I Give Up Book Review: “Prayer: Finding the Heart’s True Home” by Richard Foster (1992)

Having read Richard Foster’s The Celebration of Discipline, I already knew this guy was a little batty and a whole lot mystical. For this reason, I approached the book cautiously and prayerfully, asking God to teach me what He desired for me to learn from this book before I felt inclined to set it aside as “unreadable.” While God did teach me a few things about prayer that have since aroused my thinking, He also taught me much about discernment regarding what I read. Thus for this “review,” I won’t even share the few things I learned about prayer from this book that I couldn’t finish, because Richard Foster’s mysticism is so blatant and far from innocuous.

A true believer in the saving work of Christ as described in Scripture cannot possibly read Foster too much without sensing a very nasty philosophy of “salvation”: that God has not truly redeemed us, but has instead simply invited us onto a long path of enlightenment which we must trudge along in the footsteps of Jesus, hoping we arrive safely with a better understanding of what Jesus did on the cross, and we must do so all the while still burdened down not only with our still-carnal minds but with our sinful baggage as well. That is not the salvation I know of from just a cursory reading of God’s Word, and it is not one that I want to spend my time reading! While I do believe in the sanctification of the believer, I also believe that this sanctification follows justification. The process of my spiritual growth after salvation plays no role in my standing before God as his adopted child. The shed of blood of Christ “once for all” has secured that reality for eternity. As his redeemed, I now have the privilege to come before the Throne of Grace “white as snow,” for the blood of Christ has cleansed from all sin (even those I will invariably commit today with my carnal mind). I cannot see how the Richard Foster who wrote the first several chapters of this book could agree with what the Scriptures clearly detail regarding this Truth, which is why I could not continue reading his work. Sorry to any Foster fans, but when I asked God to teach me what He desired for me to learn from this book, He answered my prayer.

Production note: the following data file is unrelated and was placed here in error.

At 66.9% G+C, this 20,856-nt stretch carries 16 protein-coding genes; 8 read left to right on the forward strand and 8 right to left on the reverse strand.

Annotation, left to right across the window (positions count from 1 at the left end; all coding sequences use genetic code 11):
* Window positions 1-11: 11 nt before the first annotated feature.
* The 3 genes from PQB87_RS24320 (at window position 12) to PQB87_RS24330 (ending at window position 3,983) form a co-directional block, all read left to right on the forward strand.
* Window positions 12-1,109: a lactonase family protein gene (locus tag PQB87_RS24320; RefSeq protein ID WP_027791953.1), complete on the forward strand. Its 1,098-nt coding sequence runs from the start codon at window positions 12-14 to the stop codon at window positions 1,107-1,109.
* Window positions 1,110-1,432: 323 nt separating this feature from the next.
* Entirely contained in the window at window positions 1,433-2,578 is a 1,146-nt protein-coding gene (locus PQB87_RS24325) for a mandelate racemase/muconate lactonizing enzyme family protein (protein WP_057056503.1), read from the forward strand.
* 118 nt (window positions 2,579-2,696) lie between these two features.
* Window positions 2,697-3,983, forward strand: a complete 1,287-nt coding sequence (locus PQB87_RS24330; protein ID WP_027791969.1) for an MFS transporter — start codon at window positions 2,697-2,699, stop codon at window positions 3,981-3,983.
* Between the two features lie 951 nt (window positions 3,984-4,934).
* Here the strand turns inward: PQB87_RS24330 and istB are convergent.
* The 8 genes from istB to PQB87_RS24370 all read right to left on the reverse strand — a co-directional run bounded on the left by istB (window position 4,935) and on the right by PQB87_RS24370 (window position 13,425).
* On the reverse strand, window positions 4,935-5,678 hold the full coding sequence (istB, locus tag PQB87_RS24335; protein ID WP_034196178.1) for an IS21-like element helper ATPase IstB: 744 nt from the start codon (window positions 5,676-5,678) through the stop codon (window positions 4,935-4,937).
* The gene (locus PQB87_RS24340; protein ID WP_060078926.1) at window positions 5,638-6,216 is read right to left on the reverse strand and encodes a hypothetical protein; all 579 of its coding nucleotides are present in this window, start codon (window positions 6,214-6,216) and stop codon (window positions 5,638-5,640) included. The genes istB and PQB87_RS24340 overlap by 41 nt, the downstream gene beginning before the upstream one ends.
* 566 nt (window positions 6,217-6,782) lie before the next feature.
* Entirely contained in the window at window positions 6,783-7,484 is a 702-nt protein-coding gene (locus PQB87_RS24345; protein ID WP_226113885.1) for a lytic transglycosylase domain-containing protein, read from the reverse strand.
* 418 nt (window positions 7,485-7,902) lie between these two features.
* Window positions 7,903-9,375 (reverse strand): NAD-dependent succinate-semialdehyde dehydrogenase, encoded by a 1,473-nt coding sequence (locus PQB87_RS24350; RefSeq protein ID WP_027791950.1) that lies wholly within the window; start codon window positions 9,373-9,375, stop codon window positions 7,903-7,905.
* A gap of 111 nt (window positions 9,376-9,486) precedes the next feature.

©2013 E.T.

Gallery | This entry was posted in Apologetics, Book Review, Non-Fiction, Prayer, Theology. Bookmark the permalink.

One Response to I Give Up Book Review: “Prayer: Finding the Heart’s True Home” by Richard Foster (1992)

  1. Pingback: Book Review: “Above All” by Brennan Manning (2001) | Elliot's Blog

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